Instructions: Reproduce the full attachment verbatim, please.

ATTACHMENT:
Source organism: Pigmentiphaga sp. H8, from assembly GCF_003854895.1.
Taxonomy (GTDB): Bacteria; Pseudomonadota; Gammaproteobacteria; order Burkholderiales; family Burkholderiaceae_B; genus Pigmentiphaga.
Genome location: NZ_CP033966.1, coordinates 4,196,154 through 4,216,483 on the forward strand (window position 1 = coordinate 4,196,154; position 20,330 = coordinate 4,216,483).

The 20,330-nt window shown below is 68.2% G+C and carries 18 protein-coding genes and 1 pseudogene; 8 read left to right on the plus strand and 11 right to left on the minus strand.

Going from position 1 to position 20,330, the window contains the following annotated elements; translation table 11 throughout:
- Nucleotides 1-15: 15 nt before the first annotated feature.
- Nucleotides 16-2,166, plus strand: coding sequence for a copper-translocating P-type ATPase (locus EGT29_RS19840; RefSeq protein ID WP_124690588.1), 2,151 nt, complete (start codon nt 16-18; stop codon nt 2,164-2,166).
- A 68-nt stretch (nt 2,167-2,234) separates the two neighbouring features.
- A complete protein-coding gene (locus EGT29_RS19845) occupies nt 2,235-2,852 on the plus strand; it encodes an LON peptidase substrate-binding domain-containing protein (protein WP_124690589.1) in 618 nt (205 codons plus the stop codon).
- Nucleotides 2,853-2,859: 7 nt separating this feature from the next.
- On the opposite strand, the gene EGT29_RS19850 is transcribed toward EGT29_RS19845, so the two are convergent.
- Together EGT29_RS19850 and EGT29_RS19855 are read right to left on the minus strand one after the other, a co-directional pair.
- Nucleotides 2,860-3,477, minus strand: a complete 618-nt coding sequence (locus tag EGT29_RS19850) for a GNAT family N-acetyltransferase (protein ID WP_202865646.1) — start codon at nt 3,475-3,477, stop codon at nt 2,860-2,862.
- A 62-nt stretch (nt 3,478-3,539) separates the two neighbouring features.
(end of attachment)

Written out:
Source organism: Pigmentiphaga sp. H8, from assembly GCF_003854895.1.
Taxonomy (GTDB): Bacteria; Pseudomonadota; Gammaproteobacteria; order Burkholderiales; family Burkholderiaceae_B; genus Pigmentiphaga.
Genome location: NZ_CP033966.1, coordinates 4,196,154 through 4,216,483 on the forward strand (window position 1 = coordinate 4,196,154; position 20,330 = coordinate 4,216,483).

The 20,330-nt window shown below is 68.2% G+C and carries 18 protein-coding genes and 1 pseudogene; 8 read left to right on the plus strand and 11 right to left on the minus strand.

Going from position 1 to position 20,330, the window contains the following annotated elements; translation table 11 throughout:
- Nucleotides 1-15: 15 nt before the first annotated feature.
- Nucleotides 16-2,166, plus strand: coding sequence for a copper-translocating P-type ATPase (locus EGT29_RS19840; RefSeq protein ID WP_124690588.1), 2,151 nt, complete (start codon nt 16-18; stop codon nt 2,164-2,166).
- A 68-nt stretch (nt 2,167-2,234) separates the two neighbouring features.
- A complete protein-coding gene (locus EGT29_RS19845) occupies nt 2,235-2,852 on the plus strand; it encodes an LON peptidase substrate-binding domain-containing protein (protein WP_124690589.1) in 618 nt (205 codons plus the stop codon).
- Nucleotides 2,853-2,859: 7 nt separating this feature from the next.
- On the opposite strand, the gene EGT29_RS19850 is transcribed toward EGT29_RS19845, so the two are convergent.
- Together EGT29_RS19850 and EGT29_RS19855 are read right to left on the minus strand one after the other, a co-directional pair.
- Nucleotides 2,860-3,477, minus strand: a complete 618-nt coding sequence (locus tag EGT29_RS19850) for a GNAT family N-acetyltransferase (protein ID WP_202865646.1) — start codon at nt 3,475-3,477, stop codon at nt 2,860-2,862.
- A 62-nt stretch (nt 3,478-3,539) separates the two neighbouring features.